Contingency, contiguity, and development: The ontogeny of contingency learning in northern bobwhite (Colinus virginianus) chicks

Christopher W Harshaw, Florida International University

Abstract

The purpose of this study was to investigate the ontogeny of auditory learning via operant contingency in Northern bobwhite (Colinus virginianus ) hatchlings and possible interaction between attention, orienting and learning during early development. ^ Chicks received individual 5 min training sessions in which they received a playback of a bobwhite maternal call at a single delay following each vocalization they emitted. Playback was either from a single randomly chosen speaker or switched back and forth semi-randomly between two speakers during training. Chicks were tested 24 hrs later in a simultaneous choice test between the familiar and an unfamiliar maternal call. It was found that day-old chicks showed a significant time-specific decrement in auditory learning when trained with delays in the range of 470–910 ms between their vocalizations and call playback only when training involved two speakers. Two-day-old birds showed an even more sustained disruption of learning than day-old chicks, whereas three-day-old chicks showed a pattern of intermittent interference with their learning when trained at such delays. A similar but less severe decrement in auditory learning was found when chicks were provided with motor training in which playback was contingent upon chicks entering and exiting one of two colored squares placed on the floor of the arena. ^ Chicks provided with playback of the call at randomly chosen delays each time they vocalized exhibited large fluctuations in their responsivity to the auditory stimulus as a function of delay—fluctuations which were correlated significantly with measures of chick learning, particularly at two-days-of-age. When playback was limited to a single location chicks no longer showed a time-specific disruption of their learning of the auditory stimulus. Sequential analyses revealed several patterns suggesting that an attentional process similar or analogous to attentional blink may have contributed both to the observed fluctuations in chick responsivity to the auditory stimulus as a function of delay and to the time-specific learning deficit shown by chicks provided with two-speaker training. ^ The study highlights that learning can be substantially modulated by processes of orienting and attention and has a number of important implications for research within cognitive neuroscience, animal behavior and learning. ^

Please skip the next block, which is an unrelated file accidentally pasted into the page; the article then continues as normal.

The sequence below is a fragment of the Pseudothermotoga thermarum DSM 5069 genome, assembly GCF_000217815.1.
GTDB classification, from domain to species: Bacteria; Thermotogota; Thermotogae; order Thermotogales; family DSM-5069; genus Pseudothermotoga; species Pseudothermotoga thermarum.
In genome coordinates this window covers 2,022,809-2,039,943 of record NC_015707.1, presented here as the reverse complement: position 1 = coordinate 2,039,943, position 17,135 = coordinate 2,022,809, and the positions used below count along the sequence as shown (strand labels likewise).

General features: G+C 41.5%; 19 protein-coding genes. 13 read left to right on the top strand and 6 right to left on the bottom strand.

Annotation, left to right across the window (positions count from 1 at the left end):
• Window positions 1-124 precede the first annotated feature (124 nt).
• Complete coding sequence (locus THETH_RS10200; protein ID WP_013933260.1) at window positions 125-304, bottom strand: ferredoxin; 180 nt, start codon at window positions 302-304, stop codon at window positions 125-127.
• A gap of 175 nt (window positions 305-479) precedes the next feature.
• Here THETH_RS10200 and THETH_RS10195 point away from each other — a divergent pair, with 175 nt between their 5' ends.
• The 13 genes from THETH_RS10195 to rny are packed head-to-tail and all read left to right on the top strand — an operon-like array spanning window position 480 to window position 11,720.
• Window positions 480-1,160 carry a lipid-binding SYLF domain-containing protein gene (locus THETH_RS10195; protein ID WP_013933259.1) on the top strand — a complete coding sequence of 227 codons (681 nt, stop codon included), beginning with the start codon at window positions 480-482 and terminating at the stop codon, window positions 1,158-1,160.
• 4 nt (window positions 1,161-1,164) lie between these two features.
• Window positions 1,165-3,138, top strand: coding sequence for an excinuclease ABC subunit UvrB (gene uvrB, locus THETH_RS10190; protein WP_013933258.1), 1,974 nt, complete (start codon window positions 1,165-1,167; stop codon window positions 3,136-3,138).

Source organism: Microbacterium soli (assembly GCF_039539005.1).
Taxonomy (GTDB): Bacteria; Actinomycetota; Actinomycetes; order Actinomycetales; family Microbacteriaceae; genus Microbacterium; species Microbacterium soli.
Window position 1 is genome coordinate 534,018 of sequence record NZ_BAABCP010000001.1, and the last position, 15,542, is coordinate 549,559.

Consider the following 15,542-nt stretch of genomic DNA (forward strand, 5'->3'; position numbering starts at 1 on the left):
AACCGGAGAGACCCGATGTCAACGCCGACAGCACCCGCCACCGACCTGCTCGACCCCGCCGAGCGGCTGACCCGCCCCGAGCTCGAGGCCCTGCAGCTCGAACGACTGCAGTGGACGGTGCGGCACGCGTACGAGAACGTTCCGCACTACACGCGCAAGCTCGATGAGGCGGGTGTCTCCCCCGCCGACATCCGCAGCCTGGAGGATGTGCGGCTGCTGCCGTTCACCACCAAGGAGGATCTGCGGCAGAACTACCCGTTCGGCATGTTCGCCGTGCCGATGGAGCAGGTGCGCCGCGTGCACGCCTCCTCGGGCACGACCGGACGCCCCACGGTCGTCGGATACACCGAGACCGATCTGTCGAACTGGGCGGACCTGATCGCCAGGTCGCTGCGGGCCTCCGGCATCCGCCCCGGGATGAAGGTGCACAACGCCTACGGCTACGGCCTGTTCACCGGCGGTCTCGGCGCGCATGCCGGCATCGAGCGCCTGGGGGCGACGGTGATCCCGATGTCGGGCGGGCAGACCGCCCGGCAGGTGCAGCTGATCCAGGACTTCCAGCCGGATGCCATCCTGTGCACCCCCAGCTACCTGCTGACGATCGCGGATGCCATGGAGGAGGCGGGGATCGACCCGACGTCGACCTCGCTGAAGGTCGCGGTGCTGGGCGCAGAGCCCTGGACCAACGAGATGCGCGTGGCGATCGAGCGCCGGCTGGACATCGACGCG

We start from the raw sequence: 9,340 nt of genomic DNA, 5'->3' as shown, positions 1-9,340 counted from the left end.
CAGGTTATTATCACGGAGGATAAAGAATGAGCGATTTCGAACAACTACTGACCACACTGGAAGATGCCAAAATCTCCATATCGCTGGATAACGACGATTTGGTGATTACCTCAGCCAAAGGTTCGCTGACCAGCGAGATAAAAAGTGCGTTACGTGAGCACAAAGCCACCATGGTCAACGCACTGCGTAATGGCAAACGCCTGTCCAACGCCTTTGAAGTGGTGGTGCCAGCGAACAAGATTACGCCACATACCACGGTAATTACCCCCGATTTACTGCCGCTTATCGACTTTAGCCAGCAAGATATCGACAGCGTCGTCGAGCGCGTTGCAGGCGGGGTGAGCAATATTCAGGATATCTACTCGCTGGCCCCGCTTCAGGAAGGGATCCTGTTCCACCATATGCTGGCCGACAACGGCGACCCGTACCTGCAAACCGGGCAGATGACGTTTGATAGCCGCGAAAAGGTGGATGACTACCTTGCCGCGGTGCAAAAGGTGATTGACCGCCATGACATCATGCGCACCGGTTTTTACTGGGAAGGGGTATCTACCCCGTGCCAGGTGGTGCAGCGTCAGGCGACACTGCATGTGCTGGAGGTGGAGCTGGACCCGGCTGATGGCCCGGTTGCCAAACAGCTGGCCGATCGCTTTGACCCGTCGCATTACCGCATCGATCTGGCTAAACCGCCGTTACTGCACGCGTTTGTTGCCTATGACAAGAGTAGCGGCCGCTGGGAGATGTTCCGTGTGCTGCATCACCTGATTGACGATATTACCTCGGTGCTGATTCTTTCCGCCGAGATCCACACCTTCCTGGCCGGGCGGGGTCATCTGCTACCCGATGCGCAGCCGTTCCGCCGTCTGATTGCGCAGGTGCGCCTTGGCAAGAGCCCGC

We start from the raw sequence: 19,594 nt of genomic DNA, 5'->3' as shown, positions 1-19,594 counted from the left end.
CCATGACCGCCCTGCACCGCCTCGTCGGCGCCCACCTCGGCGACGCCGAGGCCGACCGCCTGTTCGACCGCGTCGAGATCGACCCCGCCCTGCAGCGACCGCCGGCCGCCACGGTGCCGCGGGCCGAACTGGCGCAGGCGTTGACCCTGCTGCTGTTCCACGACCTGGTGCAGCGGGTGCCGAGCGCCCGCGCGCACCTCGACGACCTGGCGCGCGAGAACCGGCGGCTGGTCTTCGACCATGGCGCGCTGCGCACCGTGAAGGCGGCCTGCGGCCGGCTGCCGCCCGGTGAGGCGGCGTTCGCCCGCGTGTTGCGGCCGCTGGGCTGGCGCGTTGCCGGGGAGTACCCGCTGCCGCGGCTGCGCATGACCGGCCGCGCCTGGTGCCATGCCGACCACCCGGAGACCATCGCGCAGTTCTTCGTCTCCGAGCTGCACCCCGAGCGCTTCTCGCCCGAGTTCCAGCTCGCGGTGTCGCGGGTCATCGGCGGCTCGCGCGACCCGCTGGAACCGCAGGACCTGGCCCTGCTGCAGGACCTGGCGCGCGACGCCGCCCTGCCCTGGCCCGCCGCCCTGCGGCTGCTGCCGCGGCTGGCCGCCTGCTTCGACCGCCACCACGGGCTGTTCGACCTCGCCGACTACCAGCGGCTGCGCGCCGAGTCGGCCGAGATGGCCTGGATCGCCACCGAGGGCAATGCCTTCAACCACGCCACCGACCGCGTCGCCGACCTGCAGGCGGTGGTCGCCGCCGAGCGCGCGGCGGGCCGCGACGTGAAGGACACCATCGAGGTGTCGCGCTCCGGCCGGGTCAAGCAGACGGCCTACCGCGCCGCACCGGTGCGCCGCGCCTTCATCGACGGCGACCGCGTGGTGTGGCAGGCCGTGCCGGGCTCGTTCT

Subject Area

Psychology, Psychobiology|Psychology, Developmental|Psychology, Experimental

Recommended Citation

Christopher W Harshaw, "Contingency, contiguity, and development: The ontogeny of contingency learning in northern bobwhite (Colinus virginianus) chicks" (January 1, 2009). ProQuest ETD Collection for FIU. Paper AAI3395779.
http://digitalcommons.fiu.edu/dissertations/AAI3395779

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